3 Surefire Ways to Rebound From a Financial Hit

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rebound from a financial hitHave you ever had one of those months where no matter how much you plan out your finances, you still have one financial hit after another? Yeah, that was me not too long ago.

*This post has been written by Amanda Abella – a fabulous writer, speaker, and financial coach!*

First, I went to go order new contact lenses and found out they’d been discontinued. This required an unexpected trip to the eye doctor for an eye exam, a contact lens fitting and a new order of lenses. Ouch.

Second, my cat had to go to the vet. If you have pets, you know very well how pricey this can be between the actual visit itself and any medication the vet may prescribe. Double ouch.

How to Rebound From a Financial Hit

Fortunately, I do have an emergency fund where I regular deposit extra money for surprise doctor visits. The problem is my bank account still took a hard hit and it still hurts to see that money go. Here’s how I plan to rebound from a financial hit.

1) Try a no spending challenge

A No Spend Challenge can be a great way to rebound from a financial hit. It can also help you curb any unnecessary spending you may not yet be totally aware of.

Essentially, you decide not to spend any money on things that are considered non-essential for a set period of time. During this time, whenever I stop myself from spending unnecessarily, I transfer the amount I would have spent from checking to savings.

rebound from a financial hit2) Sell used stuff online

The last time I found myself needing to rebound from a financial hit, I immediately de-cluttered the house and listed a bunch of stuff for sale online. I listed used books on Amazon, sold some of my designer clothes to online second-hand shops and started selling some extra gemstones from my collection on Etsy.

Within two weeks I made nearly $150 that immediately went into my savings. If you’ve got stuff lying around the house that you don’t use, you’ve got some money to make.

If you really want to kick it up a notch, try selling used stuff online all year round. I once had a blog reader tell me that she was able to sell anything from a broken blender to some lightly used nail polish on Ebay. She sold everything she was not longer using and raked in over $1,000 over the course of a year.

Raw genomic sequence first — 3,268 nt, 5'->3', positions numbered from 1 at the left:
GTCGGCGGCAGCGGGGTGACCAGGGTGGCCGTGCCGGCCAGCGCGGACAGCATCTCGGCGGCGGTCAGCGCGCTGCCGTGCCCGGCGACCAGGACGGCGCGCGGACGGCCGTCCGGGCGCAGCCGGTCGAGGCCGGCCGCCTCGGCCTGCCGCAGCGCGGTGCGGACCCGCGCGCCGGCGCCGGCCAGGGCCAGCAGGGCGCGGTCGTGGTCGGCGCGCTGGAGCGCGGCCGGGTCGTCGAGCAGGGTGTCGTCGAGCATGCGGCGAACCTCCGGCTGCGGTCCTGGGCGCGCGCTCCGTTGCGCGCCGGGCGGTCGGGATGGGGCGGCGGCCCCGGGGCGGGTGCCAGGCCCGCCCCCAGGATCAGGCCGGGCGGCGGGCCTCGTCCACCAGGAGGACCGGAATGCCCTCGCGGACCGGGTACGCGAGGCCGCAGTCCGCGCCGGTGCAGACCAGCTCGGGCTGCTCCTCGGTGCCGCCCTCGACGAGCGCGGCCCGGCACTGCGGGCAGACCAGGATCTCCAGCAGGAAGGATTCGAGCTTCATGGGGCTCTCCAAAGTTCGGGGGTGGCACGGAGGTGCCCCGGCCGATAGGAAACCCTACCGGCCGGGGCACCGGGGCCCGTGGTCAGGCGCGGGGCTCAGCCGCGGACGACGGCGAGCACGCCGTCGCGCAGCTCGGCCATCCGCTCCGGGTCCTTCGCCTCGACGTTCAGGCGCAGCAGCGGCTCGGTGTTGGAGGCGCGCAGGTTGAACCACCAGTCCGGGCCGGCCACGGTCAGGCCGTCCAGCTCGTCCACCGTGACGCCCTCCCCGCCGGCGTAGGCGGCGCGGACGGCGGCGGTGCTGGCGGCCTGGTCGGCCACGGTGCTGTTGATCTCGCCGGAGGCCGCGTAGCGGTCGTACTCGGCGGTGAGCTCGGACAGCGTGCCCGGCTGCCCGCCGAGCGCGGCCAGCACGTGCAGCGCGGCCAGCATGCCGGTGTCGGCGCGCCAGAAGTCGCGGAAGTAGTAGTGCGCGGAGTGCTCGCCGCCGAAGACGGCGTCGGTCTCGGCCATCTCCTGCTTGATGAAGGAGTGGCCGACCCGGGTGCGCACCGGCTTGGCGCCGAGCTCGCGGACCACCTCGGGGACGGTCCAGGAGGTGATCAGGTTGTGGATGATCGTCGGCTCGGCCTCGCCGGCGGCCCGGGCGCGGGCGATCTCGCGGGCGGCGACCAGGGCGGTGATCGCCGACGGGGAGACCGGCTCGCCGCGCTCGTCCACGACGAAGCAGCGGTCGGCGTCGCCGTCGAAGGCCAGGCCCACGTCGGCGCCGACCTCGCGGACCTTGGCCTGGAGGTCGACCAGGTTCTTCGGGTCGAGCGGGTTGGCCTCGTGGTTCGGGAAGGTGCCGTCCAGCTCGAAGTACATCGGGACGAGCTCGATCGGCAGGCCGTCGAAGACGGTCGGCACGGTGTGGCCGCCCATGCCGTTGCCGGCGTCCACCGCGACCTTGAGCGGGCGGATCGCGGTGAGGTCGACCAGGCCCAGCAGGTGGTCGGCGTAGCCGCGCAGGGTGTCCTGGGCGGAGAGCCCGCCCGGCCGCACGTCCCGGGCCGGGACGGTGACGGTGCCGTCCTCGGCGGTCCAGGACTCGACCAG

3) Take on extra work

Since I run my own business, I always have the option of making more money by putting in some extra elbow grease. Sometimes this is the easiest and fastest way for me to rebound after a financial hit.

I understand that not everyone has this particular option, but everyone has the option to find ways of making extra money. Whether it’s starting to freelance for the first time on nights and weekends or taking a part time job, there is always more money to be had if you go after it.

Final Thoughts

It really hurts to watch your bank account take a hit. Fortunately, money can be replenished. By using some of these tips you’ll be able to quickly rebound from a financial hit.


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Money

Derek

AUTHOR Derek

My name is Derek, and I have my Bachelors Degree in Finance from Grand Valley State University. After graduation, I was not able to find a job that fully utilized my degree, but I still had a passion for Finance! So, I decided to focus my passion in the stock market. I studied Cash Flows, Balance Sheets, and Income Statements, put some money into the market and saw a good return on my investment. As satisfying as this was, I still felt that something was missing. I have a passion for Finance, but I also have a passion for people. If you have a willingness to learn, I will continue to teach.

4 Comments

  1. Emergency funds are so helpful in this situation. I also try to take on more work at my LLC when I had an unexpected expense. Great list.

  2. Yep, this is one of those months. Wife’s transmission went out, I broke the tractor, we’ve had to travel for family reasons, and I have some upcoming medical bills. 🙁 That’s okay. We’ve got our emergency fund, and if need be, I now have some great ideas from the article. Thanks Derek!

    • You’re welcome, Keith! Glad you could pull something from this article. It’s kind of been one of those months for us, too. Car bearings needed to be replaced, decided we needed a bigger car for our growing family, and now our other car randomly stopped starting. Like you though, having a solid emergency fund sure is nice! Makes all these issues just a mere inconvenience.


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